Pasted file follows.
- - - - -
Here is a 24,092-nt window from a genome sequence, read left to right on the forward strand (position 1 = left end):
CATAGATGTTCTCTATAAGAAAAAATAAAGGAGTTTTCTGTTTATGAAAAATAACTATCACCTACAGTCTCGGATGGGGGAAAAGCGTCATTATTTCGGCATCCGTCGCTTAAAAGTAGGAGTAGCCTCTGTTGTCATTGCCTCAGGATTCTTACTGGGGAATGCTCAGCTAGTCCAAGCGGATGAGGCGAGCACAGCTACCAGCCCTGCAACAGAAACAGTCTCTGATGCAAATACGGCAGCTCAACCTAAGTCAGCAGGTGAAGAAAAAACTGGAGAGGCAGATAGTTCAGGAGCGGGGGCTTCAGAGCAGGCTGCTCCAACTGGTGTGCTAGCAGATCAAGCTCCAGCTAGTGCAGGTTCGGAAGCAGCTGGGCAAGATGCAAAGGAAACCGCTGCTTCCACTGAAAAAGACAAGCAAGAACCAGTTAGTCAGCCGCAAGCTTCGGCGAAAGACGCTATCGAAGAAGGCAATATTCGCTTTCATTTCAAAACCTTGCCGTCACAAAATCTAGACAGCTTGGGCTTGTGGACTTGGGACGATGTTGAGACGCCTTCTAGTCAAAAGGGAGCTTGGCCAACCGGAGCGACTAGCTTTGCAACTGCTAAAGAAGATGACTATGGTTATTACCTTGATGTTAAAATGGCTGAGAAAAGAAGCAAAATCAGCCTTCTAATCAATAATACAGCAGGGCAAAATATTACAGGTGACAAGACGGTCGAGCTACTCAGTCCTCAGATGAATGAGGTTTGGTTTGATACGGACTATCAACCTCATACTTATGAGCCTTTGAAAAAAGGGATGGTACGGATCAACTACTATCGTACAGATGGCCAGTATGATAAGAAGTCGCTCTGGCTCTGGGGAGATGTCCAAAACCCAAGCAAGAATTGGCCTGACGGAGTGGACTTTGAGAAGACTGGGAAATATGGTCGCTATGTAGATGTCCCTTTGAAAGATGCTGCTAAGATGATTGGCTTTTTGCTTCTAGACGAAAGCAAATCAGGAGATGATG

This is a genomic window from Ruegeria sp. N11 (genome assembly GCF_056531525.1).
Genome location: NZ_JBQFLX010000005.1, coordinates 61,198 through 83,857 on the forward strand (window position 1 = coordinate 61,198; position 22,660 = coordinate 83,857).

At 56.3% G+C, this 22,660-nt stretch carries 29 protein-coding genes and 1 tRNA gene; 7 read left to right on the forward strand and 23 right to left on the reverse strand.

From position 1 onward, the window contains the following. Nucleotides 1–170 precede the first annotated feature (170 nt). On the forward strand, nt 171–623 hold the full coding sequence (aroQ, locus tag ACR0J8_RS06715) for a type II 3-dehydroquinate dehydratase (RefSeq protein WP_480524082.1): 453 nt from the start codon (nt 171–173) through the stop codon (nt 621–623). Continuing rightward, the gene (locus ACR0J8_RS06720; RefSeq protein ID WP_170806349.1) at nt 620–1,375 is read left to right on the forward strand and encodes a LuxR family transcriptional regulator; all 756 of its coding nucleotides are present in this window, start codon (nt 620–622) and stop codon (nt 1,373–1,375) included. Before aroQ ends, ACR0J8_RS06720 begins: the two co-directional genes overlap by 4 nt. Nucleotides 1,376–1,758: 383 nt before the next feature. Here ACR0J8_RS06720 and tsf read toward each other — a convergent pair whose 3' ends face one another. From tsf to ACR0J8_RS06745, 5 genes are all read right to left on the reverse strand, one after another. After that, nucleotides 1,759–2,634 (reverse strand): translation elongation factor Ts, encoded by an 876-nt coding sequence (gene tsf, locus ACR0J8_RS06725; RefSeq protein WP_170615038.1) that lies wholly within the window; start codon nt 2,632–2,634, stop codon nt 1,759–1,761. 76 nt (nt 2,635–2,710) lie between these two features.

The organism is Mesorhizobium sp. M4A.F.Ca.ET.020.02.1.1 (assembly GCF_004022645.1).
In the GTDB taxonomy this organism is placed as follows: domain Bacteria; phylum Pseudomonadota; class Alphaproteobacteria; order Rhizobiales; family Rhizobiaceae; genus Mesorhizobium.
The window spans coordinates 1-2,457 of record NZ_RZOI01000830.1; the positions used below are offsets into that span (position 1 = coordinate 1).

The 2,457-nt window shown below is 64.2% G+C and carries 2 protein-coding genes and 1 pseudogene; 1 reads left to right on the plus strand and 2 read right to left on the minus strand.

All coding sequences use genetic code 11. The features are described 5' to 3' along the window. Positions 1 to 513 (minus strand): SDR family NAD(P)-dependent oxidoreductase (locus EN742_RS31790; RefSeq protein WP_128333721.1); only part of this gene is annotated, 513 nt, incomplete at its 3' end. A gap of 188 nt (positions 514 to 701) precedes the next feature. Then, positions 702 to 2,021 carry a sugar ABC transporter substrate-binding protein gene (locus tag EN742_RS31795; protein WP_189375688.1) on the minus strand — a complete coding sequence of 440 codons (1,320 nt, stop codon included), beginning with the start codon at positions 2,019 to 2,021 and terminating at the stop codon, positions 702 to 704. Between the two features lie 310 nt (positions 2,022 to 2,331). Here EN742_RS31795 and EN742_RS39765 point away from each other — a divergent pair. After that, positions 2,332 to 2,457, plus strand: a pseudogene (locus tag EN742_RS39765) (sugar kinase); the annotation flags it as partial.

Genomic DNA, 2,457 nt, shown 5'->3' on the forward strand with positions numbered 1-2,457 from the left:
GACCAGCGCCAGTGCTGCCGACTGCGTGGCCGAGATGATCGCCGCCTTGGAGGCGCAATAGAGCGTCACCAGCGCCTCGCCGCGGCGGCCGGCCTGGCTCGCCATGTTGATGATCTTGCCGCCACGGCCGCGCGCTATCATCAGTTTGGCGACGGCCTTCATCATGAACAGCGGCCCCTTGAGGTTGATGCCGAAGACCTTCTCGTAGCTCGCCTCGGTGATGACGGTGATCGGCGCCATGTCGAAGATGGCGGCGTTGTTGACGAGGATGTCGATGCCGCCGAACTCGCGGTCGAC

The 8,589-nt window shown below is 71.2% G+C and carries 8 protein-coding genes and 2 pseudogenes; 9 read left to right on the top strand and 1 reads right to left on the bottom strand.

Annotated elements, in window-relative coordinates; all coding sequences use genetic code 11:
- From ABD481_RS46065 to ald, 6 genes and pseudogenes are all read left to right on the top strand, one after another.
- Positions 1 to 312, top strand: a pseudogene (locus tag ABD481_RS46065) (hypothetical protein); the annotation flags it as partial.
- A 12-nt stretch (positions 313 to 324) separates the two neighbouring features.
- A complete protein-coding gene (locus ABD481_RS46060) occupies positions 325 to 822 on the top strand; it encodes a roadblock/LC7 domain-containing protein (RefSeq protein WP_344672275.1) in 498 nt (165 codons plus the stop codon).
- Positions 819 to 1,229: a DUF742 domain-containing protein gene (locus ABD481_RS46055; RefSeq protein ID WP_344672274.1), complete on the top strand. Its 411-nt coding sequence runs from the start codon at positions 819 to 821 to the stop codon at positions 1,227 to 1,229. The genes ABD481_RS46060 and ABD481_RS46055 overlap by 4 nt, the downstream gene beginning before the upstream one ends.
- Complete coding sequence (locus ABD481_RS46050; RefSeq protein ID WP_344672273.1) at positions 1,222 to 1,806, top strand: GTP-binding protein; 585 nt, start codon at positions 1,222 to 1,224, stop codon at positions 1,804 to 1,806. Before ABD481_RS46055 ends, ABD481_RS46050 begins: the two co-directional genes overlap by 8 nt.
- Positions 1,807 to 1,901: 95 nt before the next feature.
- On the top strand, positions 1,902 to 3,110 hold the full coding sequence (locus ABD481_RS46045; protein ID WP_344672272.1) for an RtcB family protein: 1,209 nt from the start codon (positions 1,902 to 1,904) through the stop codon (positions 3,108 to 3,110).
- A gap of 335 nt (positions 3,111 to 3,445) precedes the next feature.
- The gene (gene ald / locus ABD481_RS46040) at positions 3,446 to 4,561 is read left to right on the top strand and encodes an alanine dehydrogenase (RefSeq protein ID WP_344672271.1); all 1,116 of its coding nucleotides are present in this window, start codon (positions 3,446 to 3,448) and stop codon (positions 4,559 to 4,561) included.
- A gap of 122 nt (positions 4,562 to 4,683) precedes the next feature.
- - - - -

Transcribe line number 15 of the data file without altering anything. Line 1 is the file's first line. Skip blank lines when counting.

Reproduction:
Annotated elements, in window-relative coordinates; all coding sequences use genetic code 11: